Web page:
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Wednesday, 13 January 2010 18:14

Academies: KOS Jan 2010

Kent and Medway secondary schools have suffered from a historically low level of investment into school buildings. However, in recent years there has been a transformation of many premises to produce school buildings of which we can be proud, a tribute to the investment policies of Kent and Medway councils.


With programmes such as Private Finance Investment (6 schools) and Building Schools for the Future (10 schools underway), the pace of redevelopment is increasing in line with the target of replacing all Kent secondary schools in the next 12 years. These two initiatives rely heavily on private finance, which needs to make a profit, and so they face uncertain financial futures in terms of running costs. What happens at the end of the borrowing term? What about the current difficult financial climate?


However, as each new school flourishes, alongside it there is too often a school that is not so fortunate, often which has worked hard to achieve high standards, that then suffers by comparison. An unfair world, where many children benefit while others are at good schools that go into decline.


Academies are in a different programme and are the flavour of the day, bringing much-needed funds from government to build plush new premises, often on fresh sites. They also need to attract sponsors who often put up a small proportion of the total costs, and are independent of the local authority, controlled by the sponsors. Church and university sponsors no longer need to invest funds.


Increasingly local authorities are also minority sponsors. Between them, University of Kent at Canterbury, Christchurch University Canterbury, and the University of Creative Arts are minority sponsors of most local academies.


City academies were originally designed to replace failing schools in socially deprived urban areas, but the concept is changing fast and now even some prestigious independent schools, fallen on hard times are becoming academies in other parts of the country. Already the 17 open and planned Academies make up one in seven of all Kent and Medway schools. Academies do not need to follow the national curriculum, and all students at new Academies start off with free uniforms. So far there is no convincing evidence that they raise standards, although many often do well, some by attracting more able pupils. Others (not in Kent) have been spectacular failures.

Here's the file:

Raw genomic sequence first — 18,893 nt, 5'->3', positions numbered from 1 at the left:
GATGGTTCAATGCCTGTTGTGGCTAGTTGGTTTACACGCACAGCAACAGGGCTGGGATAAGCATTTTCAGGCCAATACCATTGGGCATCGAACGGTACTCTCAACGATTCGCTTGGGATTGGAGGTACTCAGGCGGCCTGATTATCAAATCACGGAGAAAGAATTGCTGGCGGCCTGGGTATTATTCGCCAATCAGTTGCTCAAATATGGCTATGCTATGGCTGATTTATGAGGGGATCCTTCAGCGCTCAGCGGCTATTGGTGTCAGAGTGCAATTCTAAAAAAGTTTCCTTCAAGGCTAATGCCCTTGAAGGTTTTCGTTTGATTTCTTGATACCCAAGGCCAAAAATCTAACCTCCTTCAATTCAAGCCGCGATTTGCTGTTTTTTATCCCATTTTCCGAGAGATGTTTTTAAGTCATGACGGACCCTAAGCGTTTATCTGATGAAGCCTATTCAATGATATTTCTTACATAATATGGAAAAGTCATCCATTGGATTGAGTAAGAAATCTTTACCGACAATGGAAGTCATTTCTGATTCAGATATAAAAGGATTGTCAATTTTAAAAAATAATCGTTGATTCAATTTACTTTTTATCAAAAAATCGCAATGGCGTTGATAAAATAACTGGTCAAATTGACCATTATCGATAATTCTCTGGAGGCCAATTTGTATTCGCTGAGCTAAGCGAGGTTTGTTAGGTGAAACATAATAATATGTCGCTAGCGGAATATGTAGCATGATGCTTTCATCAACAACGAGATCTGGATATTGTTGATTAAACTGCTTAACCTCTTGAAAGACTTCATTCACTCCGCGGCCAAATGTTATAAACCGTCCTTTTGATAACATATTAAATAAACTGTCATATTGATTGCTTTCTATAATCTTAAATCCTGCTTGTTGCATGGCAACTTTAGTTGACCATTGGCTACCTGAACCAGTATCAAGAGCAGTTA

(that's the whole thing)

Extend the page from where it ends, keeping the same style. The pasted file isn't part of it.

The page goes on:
I consider that Kent has generally used the concept well, attracting investment into the county and maintaining a level of influence that is lacking in some academies elsewhere. However, local authorities are required to have less than 20 per cent of the voting power on the board of governance of an academy.  Parents are not represented on all governing bodies but can have an influence through parent councils.


Department of Children, Schools and Families (DCSF) statistics for permanent exclusions 2007/8 show the rate of permanent exclusion is twice as high for academies as in council-maintained schools. This confirms that one reason for academy ‘success’ may be their capacity to move ‘problem children’ out into other neighbouring schools - which suffer as a consequence.


I am starting to receive reports underlining one of the main drawbacks of city academies – lack of accountability. Parents unhappy with provision are finding it impossible to get satisfaction and the local authority does not have responsibility for the internal running of Academies. The Local Government Ombudsman has no role, as they do not come under the aegis of local authorities. The correct route is via the DFCS. As yet I have no experience of these, but have followed other education complaints through to the government and have found this to be generally a frustrating, drawn out and negative experience.


Parents who send their children to academies need to understand the risks, although for most it may well be the best option available and a very positive experience.

Last modified on Sunday, 22 April 2012 16:23

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